I’ll never again order chicken fried steak at a restaurant. I’ve done that recently at two highly regarded central Nebraska restaurants, only to be disappointed. There wasn’t anything wrong with either meal, but the recipes were different than the chicken friend steak Mom made.
I placed the orders because I wanted to relive the memory of a meal my farm mom made regularly — something that made me feel better mind, body and soul. That created unfair expectations for chefs who specialize in different versions.
Mom’s recipe was simply steak coated in flour, salt and pepper cooked in a cast-iron pan. The goodie bits of coating left in the pan were the base for the cream gravy that was spread over the steak and homemade mashed potatoes.
The restaurant versions had more of a fried chicken coating. Both types of cream gravy were more stiff and bland than Mom’s made-in-the-cast-iron-pan version.
Mom’s chicken fried steak plate included a cooked vegetable, usually green beans, a roasting ear or some of the frozen corn we packaged every late summer.
All great chefs probably make family favorite "mom" foods. Because each mom uses different ingredients and cooking methods, the only food memories the chefs truly can replicate are their own.
Maybe someday I’ll have enough time and interest in cooking to figure out how to make Mom’s chicken fried steak and other basics such as her rice, hamburger and mixed vegetables casserole, chicken and noodles, and chocolate sheet cake. Maybe I can determine how much nutmeg is just enough for an apple pie, apple crisp or custard that tastes like hers.
If I want those good memories in my mouth, I need to evolve into a do-it-myselfer.
I miss much more about Mom than her cooking, of course, especially as my third Mother’s Day without her approaches.
I miss talking to a great listener who knew me better than I know myself and always was on my side even when she didn’t truly understand what had me all riled up.
It’s always difficult to say goodbye to a parent, but I expect it’s somewhat easier for people who are parents and can continue a parent-child relationship. There is no transition or shift in roles for those of us who have no children, only the cutting of an earthly bond and the end of an era.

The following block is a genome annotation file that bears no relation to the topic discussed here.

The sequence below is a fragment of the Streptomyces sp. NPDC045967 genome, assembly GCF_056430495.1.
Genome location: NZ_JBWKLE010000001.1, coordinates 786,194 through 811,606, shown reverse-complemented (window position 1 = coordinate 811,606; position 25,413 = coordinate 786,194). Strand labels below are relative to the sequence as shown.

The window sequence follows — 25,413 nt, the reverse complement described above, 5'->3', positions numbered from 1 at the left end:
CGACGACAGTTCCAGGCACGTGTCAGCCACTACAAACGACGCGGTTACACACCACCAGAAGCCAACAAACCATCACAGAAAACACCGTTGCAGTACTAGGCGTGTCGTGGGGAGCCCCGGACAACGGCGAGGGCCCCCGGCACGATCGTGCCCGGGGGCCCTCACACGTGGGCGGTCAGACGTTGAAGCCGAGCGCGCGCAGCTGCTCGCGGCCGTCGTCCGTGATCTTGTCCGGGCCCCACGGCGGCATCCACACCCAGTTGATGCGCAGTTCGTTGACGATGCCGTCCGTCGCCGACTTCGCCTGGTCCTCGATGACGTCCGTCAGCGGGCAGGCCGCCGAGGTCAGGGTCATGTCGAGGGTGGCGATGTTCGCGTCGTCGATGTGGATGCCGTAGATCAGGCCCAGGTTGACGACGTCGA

If Mom were still here — she would have reached her 100th birthday on July 3 — we probably would spend this Mother’s Day in ways similar to how we spent nearly every Sunday during the 14-plus years (2001-2015) she lived at Northridge.
We went to church, ate dinner in the Northridge dining room and then went to my house, where she played with my kitties. During the summer months, we’d often walk around my yard looking at plants. Many times while I hand-watered some plants, I’d come around the corner and see Mom bent over pulling weeds.
It’s those small, routine moments I miss most.
If you still have your mom with you, please don’t take Mother’s Day lightly and don’t think Mother’s Day is the only day to appreciate your mom. I guarantee you will miss those opportunities when she’s gone.
I wish I was more like my mom.
I’m not nearly as patient, calm or thoughtful. I’m not as accepting of life’s ups and downs or as likely to count my blessings every day. I’ll never have her green thumb or soft heart.
And I’ll never measure up as a cook or person in general.
Lori Potter is a Hub staff writer.